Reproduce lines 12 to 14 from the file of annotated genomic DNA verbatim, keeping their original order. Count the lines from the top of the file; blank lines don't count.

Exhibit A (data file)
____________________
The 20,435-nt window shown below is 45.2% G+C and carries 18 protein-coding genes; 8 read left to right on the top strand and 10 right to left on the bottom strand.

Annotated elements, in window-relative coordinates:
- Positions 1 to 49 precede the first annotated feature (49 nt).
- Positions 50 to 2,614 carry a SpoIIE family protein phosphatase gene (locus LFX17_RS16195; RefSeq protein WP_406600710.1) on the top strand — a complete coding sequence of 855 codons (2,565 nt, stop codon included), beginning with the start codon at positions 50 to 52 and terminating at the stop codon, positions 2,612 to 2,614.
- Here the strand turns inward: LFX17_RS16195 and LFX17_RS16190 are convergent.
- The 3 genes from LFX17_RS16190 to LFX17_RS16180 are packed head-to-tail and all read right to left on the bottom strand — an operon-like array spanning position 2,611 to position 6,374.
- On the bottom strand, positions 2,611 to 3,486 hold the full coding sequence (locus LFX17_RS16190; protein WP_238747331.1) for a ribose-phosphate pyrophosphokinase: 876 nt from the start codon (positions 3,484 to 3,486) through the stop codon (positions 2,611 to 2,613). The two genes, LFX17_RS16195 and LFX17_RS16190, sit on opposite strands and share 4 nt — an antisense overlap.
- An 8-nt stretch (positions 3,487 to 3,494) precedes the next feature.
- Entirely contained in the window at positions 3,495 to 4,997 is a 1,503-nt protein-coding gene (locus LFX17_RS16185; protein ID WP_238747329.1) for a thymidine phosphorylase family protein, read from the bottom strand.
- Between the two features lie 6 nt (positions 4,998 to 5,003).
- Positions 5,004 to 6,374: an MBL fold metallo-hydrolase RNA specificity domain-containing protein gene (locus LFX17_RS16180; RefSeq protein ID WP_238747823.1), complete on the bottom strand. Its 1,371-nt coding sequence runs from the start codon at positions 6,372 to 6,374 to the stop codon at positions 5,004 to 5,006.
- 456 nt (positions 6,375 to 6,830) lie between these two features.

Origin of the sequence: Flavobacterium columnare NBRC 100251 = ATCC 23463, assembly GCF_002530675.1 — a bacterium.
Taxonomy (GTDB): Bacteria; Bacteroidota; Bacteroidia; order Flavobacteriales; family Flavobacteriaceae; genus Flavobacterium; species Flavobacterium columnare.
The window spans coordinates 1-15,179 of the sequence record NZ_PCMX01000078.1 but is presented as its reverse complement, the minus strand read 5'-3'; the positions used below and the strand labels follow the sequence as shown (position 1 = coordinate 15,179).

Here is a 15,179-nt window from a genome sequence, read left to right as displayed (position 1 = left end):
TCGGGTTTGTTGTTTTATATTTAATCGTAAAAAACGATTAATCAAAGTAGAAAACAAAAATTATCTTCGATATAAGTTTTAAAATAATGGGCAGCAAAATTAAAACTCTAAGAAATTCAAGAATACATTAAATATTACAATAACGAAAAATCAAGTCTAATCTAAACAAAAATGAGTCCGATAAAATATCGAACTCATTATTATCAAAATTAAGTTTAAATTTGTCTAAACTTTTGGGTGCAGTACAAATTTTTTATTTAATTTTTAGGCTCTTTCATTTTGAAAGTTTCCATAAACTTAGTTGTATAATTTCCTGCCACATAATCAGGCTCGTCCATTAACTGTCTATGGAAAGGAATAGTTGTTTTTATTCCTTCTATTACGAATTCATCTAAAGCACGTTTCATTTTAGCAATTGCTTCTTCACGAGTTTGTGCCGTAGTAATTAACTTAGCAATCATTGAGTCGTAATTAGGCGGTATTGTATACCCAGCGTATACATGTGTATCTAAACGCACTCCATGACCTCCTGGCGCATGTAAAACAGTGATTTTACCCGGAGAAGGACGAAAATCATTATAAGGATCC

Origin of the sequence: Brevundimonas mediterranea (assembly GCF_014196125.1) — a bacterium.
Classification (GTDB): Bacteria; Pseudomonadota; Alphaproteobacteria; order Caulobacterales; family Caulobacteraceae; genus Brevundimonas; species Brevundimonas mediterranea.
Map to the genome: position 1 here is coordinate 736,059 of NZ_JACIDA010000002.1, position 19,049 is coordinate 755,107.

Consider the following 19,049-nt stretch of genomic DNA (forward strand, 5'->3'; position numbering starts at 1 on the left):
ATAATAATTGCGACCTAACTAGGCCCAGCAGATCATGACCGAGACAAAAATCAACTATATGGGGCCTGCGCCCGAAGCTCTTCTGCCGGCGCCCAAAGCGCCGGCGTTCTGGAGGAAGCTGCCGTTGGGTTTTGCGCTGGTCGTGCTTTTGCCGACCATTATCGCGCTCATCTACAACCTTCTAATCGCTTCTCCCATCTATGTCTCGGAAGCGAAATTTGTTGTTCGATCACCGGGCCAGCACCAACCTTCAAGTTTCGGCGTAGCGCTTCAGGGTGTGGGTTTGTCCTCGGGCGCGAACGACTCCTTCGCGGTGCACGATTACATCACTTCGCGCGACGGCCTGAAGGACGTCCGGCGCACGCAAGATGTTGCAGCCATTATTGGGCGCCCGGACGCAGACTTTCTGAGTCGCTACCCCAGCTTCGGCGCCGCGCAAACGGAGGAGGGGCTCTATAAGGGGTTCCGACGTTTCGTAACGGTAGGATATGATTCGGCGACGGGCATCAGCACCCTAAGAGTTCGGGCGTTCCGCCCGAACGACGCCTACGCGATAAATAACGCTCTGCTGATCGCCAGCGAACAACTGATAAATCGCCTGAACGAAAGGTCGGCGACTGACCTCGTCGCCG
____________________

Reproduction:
- 456 nt (positions 6,375 to 6,830) lie between these two features.

Origin of the sequence: Flavobacterium columnare NBRC 100251 = ATCC 23463, assembly GCF_002530675.1 — a bacterium.
Taxonomy (GTDB): Bacteria; Bacteroidota; Bacteroidia; order Flavobacteriales; family Flavobacteriaceae; genus Flavobacterium; species Flavobacterium columnare.